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Mathematically speaking, free cash flow is net income plus depreciation minus the total of dividends, capital expenditures, required debt repayments, and any other scheduled cash outlays. It’s basically a measure of how much hard cash a company generated in a given period after paying for its regular business expenses and growth initiatives. It is a good gauge of how well management is performing for its shareholders.

Some investors prefer free cash flow over earnings because they believe that earnings, which are largely an accounting figure, can be manipulated more easily than hard cash. Also, in some cases, earnings get distorted unintentionally by accounting principles. Depreciation is an excellent example of the latter situation, as depreciation inherently represents money that has already been spent and has little to no impact on a company’s cash flow, but often has a major impact on earnings.

Of course, free cash flow isn’t the only metric one should consider when evaluating an investment opportunity, but it can quickly weed out companies that simply don’t measure up. To help investors find companies that have a solid history of generating healthy amounts of free cash flow, Value Line produces a weekly screen that appears in the Index section of every issue of The Value Line Investment Survey that highlights this metric.

Labeled “Biggest ‘Free Flow’ Cash Generators”, the screen lists the top 100 companies of the 1,700 The Value Line Investment Survey follows based on free cash flow generation over a trailing five-year period. The long time frame is used to ensure that companies with solid histories of creating cash flow are brought to the fore, weeding out companies that have temporary boosts to their cash flow generation because of short-term or one-time events. For this screen, we have chosen to focus only on companies in the technology space that made the Biggest “Free Flow” Cash Generators list. Of the 25 in that group (see below), we have chosen to highlight Teradata Corporation (TDC).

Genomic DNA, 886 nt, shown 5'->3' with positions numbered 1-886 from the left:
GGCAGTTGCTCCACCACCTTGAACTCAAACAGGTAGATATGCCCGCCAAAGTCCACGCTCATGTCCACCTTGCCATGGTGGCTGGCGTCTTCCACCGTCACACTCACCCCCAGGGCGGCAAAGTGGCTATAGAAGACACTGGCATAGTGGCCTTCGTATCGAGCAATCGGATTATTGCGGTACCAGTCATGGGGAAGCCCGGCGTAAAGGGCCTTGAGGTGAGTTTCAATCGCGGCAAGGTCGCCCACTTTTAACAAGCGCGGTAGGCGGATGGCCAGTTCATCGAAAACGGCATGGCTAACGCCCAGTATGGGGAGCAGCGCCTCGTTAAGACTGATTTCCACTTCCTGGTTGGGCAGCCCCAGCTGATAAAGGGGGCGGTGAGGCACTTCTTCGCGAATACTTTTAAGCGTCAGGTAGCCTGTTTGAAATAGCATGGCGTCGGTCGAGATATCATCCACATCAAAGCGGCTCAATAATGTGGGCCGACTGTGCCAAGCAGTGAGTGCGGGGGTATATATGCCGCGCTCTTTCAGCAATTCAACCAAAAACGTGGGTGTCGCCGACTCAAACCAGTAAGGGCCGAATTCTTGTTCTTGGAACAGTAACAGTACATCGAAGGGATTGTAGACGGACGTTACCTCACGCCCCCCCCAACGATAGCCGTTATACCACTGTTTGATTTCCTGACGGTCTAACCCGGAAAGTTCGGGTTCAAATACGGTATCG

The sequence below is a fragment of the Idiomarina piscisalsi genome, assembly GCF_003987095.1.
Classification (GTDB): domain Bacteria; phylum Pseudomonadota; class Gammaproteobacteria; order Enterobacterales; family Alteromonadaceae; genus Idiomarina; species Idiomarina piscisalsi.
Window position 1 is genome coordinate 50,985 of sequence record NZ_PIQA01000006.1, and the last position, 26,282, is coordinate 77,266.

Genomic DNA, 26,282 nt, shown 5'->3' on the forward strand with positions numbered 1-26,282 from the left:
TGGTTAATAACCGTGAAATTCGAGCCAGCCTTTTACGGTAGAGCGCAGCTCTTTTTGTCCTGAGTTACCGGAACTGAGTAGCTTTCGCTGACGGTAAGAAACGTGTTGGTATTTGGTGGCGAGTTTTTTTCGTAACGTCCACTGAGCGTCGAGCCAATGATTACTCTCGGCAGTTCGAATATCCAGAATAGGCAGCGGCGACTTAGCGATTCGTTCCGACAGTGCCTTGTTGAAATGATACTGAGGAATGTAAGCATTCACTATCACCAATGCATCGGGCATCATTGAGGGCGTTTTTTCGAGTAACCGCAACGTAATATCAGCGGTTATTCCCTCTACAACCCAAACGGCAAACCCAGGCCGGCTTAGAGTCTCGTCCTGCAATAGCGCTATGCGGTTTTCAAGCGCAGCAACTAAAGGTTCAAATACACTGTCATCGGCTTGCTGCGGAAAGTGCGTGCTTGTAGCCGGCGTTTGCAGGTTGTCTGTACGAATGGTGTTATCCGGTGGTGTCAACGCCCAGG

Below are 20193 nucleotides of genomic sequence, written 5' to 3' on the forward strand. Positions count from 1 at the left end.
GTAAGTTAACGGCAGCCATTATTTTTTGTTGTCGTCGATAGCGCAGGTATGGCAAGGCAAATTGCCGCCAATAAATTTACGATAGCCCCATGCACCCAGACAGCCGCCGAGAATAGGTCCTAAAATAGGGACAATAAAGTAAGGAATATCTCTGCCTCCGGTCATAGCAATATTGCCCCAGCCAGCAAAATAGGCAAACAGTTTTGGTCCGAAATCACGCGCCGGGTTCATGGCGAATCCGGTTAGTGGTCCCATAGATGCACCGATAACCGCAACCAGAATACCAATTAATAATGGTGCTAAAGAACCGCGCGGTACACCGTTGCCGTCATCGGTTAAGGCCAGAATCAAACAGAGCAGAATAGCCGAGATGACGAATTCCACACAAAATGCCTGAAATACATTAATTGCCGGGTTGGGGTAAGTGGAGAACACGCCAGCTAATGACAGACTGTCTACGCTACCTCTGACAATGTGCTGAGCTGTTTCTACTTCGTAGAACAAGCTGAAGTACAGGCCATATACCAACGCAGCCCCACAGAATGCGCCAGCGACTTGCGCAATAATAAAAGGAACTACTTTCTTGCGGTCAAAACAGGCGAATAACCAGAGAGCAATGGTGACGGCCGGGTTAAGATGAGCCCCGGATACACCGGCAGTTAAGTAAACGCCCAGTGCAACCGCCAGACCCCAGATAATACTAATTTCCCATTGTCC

Teradata Corporation

Teradata is a leader in analytic data solutions, including integrated data warehousing, “big data” analytics, and business applications. The company offers software, hardware, and related consulting and support services to help large organizations compile data about customers, financials, operations, etc. into a single data warehouse. Its analytic technologies then transform said data into information that helps customers manage, integrate, and analyze growing data volumes in order to gain business insight and competitive advantages. The company makes around half of its revenues from products and half from services, and the vast majority of the total comes from existing customers.

Although visibility into near-term demand is not particularly clear at the moment and will likely be driven by the broader economy, we think long-term growth will stem from strength in TDC's Unified Data Architecture bundle of technologies. The package combines a traditional enterprise data warehouse for customer transaction, profile, and product information; Teradata Aster to analyze and discover patterns in “Big Data”; as well as Hadoop-based tech for loading, storing and refining data and optimizing storage costs (more below). Sales related to the latter two products have grown nearly fourfold since 2012, and are expected to generate $100 million in 2014.